Hackers say they have broken into Elantis, a Belgian credit provider owned by Dexia, and demand payment of €150,000 (US$197,000).
If Elantis doesn't pay up before tomorrow (May 4), say the hackers, they will publish confidential customer information, reports PCWorld.
According to Softpedia, the hackers have stated the following:
"In addition to database tables containing data such as internal login credentials, we downloaded numerous tables which contain Internet loan applications, as well as fully-processed applications. Those tables hold highly-sensitive data such as the applicants' full names, their jobs, ID card numbers, contact information and details about their income"
The bank confirmed the data breach on Thursday, though it stated that it will not give in to extortion threats.
Softpedia quote the hackers, "While this could be called 'blackmail,' we prefer to think of it as an 'idiot tax' for leaving confidential data unprotected on a Web server."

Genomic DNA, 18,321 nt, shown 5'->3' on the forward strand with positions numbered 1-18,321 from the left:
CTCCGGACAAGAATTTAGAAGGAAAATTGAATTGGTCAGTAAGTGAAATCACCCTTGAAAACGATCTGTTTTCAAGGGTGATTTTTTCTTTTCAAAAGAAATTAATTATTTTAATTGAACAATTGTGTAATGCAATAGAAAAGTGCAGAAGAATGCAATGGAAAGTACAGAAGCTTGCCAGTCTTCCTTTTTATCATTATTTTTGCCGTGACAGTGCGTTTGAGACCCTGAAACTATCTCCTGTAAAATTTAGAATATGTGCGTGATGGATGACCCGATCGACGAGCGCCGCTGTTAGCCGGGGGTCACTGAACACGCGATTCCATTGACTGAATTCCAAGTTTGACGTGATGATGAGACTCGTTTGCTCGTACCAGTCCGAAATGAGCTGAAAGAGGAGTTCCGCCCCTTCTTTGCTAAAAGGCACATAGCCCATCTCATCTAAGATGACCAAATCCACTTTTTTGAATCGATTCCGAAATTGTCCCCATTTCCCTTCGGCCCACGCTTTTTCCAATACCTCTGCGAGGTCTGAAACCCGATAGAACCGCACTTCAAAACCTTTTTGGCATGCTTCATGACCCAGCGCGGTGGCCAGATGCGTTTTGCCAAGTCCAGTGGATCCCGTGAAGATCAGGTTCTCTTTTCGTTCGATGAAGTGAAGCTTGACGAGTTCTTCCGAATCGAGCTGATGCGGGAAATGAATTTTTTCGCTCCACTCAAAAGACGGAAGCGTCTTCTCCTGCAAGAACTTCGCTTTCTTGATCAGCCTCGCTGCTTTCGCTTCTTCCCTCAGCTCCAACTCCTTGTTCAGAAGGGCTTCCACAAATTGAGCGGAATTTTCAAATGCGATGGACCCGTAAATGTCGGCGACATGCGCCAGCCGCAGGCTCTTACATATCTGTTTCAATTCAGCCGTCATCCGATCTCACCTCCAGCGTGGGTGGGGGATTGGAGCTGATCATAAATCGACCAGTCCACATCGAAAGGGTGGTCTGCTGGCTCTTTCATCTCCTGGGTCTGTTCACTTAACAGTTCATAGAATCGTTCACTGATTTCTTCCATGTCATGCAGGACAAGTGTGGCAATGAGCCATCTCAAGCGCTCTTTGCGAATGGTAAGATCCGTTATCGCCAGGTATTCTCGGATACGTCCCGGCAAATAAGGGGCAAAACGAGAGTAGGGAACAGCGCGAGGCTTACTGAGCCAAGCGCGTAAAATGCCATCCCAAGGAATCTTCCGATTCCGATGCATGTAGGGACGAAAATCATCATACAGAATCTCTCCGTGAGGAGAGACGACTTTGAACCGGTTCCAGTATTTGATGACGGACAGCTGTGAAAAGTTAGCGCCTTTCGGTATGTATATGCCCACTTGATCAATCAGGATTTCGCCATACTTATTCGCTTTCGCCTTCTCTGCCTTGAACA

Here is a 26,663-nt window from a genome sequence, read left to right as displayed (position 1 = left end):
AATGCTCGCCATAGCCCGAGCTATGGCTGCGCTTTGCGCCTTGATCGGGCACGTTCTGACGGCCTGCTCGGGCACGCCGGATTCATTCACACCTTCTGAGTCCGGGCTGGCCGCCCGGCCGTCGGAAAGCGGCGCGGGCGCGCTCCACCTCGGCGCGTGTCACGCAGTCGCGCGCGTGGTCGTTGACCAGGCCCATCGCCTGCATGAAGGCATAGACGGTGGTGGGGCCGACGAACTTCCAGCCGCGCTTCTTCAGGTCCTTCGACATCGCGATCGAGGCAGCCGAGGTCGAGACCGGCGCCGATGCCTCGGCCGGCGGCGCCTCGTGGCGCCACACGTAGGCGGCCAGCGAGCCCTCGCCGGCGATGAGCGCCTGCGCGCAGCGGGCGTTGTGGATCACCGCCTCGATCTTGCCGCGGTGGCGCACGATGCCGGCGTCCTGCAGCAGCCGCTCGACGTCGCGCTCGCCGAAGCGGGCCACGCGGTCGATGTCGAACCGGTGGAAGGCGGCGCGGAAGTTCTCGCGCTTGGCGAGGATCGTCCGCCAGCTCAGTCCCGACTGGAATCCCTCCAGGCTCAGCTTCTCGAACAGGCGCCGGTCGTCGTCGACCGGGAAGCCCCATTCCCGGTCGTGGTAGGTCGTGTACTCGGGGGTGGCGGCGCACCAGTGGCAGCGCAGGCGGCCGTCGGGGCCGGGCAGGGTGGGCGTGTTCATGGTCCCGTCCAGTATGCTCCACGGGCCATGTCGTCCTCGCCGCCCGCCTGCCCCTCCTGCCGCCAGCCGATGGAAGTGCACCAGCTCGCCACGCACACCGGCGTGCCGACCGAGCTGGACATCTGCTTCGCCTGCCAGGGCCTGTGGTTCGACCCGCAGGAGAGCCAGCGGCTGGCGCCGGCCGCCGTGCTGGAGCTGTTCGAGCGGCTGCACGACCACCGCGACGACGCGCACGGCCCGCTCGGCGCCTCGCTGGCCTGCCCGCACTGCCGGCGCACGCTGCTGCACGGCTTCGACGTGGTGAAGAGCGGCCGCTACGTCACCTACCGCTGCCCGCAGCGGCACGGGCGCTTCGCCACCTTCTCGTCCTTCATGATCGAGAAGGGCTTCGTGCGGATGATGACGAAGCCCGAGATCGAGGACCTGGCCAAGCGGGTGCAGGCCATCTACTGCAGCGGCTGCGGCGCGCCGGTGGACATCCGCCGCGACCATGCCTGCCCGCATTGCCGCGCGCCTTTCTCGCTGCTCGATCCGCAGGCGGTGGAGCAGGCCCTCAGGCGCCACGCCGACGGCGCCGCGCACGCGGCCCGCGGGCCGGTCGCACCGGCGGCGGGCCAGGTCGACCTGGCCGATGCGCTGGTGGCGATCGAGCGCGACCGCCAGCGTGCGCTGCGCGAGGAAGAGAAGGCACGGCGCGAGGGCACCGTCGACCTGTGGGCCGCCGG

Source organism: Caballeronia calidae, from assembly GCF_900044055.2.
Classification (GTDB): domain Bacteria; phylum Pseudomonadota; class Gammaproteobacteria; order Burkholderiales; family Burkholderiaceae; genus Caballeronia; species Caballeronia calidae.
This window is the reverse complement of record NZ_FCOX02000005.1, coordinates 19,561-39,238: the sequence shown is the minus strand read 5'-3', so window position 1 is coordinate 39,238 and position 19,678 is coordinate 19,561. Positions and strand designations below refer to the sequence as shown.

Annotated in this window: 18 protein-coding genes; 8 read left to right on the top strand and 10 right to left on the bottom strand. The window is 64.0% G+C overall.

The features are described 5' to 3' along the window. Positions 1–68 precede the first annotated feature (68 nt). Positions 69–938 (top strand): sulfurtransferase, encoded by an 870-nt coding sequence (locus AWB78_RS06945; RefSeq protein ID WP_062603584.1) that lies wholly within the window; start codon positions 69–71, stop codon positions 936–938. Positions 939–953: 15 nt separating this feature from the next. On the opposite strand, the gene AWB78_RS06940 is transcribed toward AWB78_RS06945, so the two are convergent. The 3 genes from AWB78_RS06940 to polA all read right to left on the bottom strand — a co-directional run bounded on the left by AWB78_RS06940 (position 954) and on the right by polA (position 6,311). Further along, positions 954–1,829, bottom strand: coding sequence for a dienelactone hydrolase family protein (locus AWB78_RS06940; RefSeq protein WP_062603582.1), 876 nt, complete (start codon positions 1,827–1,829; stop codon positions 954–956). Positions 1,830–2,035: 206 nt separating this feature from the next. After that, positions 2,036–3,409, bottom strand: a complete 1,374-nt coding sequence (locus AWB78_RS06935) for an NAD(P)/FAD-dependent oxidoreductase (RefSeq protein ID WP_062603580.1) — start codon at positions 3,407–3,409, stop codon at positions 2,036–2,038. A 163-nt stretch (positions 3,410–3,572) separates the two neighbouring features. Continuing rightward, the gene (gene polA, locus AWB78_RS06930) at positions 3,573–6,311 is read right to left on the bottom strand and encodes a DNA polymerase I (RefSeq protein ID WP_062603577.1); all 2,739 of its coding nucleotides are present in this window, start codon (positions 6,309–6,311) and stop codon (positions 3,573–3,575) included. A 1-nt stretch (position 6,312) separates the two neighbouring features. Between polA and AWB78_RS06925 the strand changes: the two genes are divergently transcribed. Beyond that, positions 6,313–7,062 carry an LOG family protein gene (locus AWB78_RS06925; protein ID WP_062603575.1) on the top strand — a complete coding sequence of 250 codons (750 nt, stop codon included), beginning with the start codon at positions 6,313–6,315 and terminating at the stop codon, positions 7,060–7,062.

Now, I have no problem with third-parties contacting legitimate sites to alert them to network insecurities. Improving security is a good thing, and there are a lot of sites out there harbouring vulnerabilities and less-than-ideal security measures.
And I also get that this threat of pushing out customer data is an embarrassing one for the banks. But, doesn't the simple act of blackmailing lower you to yuckiest societal rungs?
The sad reality here is that the real victim is the bank's customers, not the bank. It is the customer data that is at risk. Their only fault was partnering with the wrong bank at the wrong time.
The bank has told the press that they are not prepared to pay. That they don't like blackmail.
Let's hope that whatever the outcome of this scenario, Elantis likes security and will address its security deficiencies. And they also better figure out a way to make it up to their customers whose identities are currently at risk.